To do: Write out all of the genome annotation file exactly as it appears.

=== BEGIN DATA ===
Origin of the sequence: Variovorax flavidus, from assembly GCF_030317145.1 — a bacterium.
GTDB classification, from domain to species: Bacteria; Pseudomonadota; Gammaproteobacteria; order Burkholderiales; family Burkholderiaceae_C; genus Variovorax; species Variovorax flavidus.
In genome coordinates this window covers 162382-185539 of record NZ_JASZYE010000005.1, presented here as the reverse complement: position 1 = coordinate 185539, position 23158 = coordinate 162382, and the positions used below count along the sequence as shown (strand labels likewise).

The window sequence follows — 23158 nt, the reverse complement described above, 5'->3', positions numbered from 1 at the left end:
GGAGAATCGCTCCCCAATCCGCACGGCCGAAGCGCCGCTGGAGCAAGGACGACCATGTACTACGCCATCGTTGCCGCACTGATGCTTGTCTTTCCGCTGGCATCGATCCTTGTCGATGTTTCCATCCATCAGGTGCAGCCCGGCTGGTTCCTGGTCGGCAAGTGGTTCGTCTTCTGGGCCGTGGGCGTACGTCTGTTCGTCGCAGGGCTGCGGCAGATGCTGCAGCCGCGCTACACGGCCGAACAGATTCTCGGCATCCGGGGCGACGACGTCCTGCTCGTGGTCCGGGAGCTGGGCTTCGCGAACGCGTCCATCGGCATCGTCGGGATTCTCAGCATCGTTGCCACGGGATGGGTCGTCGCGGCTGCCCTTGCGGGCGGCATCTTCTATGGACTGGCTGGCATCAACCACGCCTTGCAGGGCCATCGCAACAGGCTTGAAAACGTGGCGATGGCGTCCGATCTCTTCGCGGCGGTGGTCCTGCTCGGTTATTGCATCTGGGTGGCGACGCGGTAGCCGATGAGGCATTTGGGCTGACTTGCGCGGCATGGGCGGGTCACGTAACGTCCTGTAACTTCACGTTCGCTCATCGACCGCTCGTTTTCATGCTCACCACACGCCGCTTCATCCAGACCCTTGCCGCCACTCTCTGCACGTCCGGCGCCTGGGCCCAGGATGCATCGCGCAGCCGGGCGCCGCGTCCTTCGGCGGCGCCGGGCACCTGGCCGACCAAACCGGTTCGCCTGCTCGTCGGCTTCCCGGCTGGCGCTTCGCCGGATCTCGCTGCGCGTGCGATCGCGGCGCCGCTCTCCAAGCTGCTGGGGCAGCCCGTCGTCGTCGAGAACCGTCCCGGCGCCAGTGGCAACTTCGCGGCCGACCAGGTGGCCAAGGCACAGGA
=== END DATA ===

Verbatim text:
Origin of the sequence: Variovorax flavidus, from assembly GCF_030317145.1 — a bacterium.
GTDB classification, from domain to species: Bacteria; Pseudomonadota; Gammaproteobacteria; order Burkholderiales; family Burkholderiaceae_C; genus Variovorax; species Variovorax flavidus.
In genome coordinates this window covers 162382-185539 of record NZ_JASZYE010000005.1, presented here as the reverse complement: position 1 = coordinate 185539, position 23158 = coordinate 162382, and the positions used below count along the sequence as shown (strand labels likewise).

The window sequence follows — 23158 nt, the reverse complement described above, 5'->3', positions numbered from 1 at the left end:
GGAGAATCGCTCCCCAATCCGCACGGCCGAAGCGCCGCTGGAGCAAGGACGACCATGTACTACGCCATCGTTGCCGCACTGATGCTTGTCTTTCCGCTGGCATCGATCCTTGTCGATGTTTCCATCCATCAGGTGCAGCCCGGCTGGTTCCTGGTCGGCAAGTGGTTCGTCTTCTGGGCCGTGGGCGTACGTCTGTTCGTCGCAGGGCTGCGGCAGATGCTGCAGCCGCGCTACACGGCCGAACAGATTCTCGGCATCCGGGGCGACGACGTCCTGCTCGTGGTCCGGGAGCTGGGCTTCGCGAACGCGTCCATCGGCATCGTCGGGATTCTCAGCATCGTTGCCACGGGATGGGTCGTCGCGGCTGCCCTTGCGGGCGGCATCTTCTATGGACTGGCTGGCATCAACCACGCCTTGCAGGGCCATCGCAACAGGCTTGAAAACGTGGCGATGGCGTCCGATCTCTTCGCGGCGGTGGTCCTGCTCGGTTATTGCATCTGGGTGGCGACGCGGTAGCCGATGAGGCATTTGGGCTGACTTGCGCGGCATGGGCGGGTCACGTAACGTCCTGTAACTTCACGTTCGCTCATCGACCGCTCGTTTTCATGCTCACCACACGCCGCTTCATCCAGACCCTTGCCGCCACTCTCTGCACGTCCGGCGCCTGGGCCCAGGATGCATCGCGCAGCCGGGCGCCGCGTCCTTCGGCGGCGCCGGGCACCTGGCCGACCAAACCGGTTCGCCTGCTCGTCGGCTTCCCGGCTGGCGCTTCGCCGGATCTCGCTGCGCGTGCGATCGCGGCGCCGCTCTCCAAGCTGCTGGGGCAGCCCGTCGTCGTCGAGAACCGTCCCGGCGCCAGTGGCAACTTCGCGGCCGACCAGGTGGCCAAGGCACAGGA